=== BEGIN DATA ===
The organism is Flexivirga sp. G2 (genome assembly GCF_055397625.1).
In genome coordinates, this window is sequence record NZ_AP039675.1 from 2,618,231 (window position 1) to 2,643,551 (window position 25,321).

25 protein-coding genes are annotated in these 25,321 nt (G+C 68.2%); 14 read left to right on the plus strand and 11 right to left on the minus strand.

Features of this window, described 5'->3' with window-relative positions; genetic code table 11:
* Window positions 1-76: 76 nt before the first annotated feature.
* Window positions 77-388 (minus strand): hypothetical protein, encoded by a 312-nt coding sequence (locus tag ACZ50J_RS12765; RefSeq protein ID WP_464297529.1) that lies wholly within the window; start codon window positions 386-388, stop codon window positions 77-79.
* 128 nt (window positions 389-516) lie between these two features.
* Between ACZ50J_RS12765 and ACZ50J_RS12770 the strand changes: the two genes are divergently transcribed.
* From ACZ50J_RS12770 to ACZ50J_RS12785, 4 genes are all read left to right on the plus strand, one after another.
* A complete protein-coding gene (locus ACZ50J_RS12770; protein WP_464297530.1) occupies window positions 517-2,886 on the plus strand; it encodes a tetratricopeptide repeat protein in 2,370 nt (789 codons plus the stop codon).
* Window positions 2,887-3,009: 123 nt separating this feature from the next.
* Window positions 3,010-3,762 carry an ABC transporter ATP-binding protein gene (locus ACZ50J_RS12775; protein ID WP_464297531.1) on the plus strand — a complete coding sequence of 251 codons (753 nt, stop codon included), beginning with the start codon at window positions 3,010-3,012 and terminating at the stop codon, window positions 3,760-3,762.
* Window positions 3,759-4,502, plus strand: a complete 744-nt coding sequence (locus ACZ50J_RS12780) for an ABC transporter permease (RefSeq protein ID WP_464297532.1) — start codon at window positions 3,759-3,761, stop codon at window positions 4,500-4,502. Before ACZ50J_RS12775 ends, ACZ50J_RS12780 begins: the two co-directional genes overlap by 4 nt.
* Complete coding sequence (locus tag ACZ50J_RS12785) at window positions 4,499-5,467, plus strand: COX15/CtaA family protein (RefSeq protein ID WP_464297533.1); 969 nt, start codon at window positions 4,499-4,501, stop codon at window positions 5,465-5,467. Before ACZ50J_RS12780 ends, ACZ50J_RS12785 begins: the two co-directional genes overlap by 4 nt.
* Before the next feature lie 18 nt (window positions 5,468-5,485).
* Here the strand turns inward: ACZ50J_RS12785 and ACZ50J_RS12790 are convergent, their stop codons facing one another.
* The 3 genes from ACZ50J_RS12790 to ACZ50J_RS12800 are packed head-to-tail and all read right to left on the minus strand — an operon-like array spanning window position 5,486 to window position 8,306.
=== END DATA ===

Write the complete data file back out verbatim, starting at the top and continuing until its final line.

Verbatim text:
The organism is Flexivirga sp. G2 (genome assembly GCF_055397625.1).
In genome coordinates, this window is sequence record NZ_AP039675.1 from 2,618,231 (window position 1) to 2,643,551 (window position 25,321).

25 protein-coding genes are annotated in these 25,321 nt (G+C 68.2%); 14 read left to right on the plus strand and 11 right to left on the minus strand.

Features of this window, described 5'->3' with window-relative positions; genetic code table 11:
* Window positions 1-76: 76 nt before the first annotated feature.
* Window positions 77-388 (minus strand): hypothetical protein, encoded by a 312-nt coding sequence (locus tag ACZ50J_RS12765; RefSeq protein ID WP_464297529.1) that lies wholly within the window; start codon window positions 386-388, stop codon window positions 77-79.
* 128 nt (window positions 389-516) lie between these two features.
* Between ACZ50J_RS12765 and ACZ50J_RS12770 the strand changes: the two genes are divergently transcribed.
* From ACZ50J_RS12770 to ACZ50J_RS12785, 4 genes are all read left to right on the plus strand, one after another.
* A complete protein-coding gene (locus ACZ50J_RS12770; protein WP_464297530.1) occupies window positions 517-2,886 on the plus strand; it encodes a tetratricopeptide repeat protein in 2,370 nt (789 codons plus the stop codon).
* Window positions 2,887-3,009: 123 nt separating this feature from the next.
* Window positions 3,010-3,762 carry an ABC transporter ATP-binding protein gene (locus ACZ50J_RS12775; protein ID WP_464297531.1) on the plus strand — a complete coding sequence of 251 codons (753 nt, stop codon included), beginning with the start codon at window positions 3,010-3,012 and terminating at the stop codon, window positions 3,760-3,762.
* Window positions 3,759-4,502, plus strand: a complete 744-nt coding sequence (locus ACZ50J_RS12780) for an ABC transporter permease (RefSeq protein ID WP_464297532.1) — start codon at window positions 3,759-3,761, stop codon at window positions 4,500-4,502. Before ACZ50J_RS12775 ends, ACZ50J_RS12780 begins: the two co-directional genes overlap by 4 nt.
* Complete coding sequence (locus tag ACZ50J_RS12785) at window positions 4,499-5,467, plus strand: COX15/CtaA family protein (RefSeq protein ID WP_464297533.1); 969 nt, start codon at window positions 4,499-4,501, stop codon at window positions 5,465-5,467. Before ACZ50J_RS12780 ends, ACZ50J_RS12785 begins: the two co-directional genes overlap by 4 nt.
* Before the next feature lie 18 nt (window positions 5,468-5,485).
* Here the strand turns inward: ACZ50J_RS12785 and ACZ50J_RS12790 are convergent, their stop codons facing one another.
* The 3 genes from ACZ50J_RS12790 to ACZ50J_RS12800 are packed head-to-tail and all read right to left on the minus strand — an operon-like array spanning window position 5,486 to window position 8,306.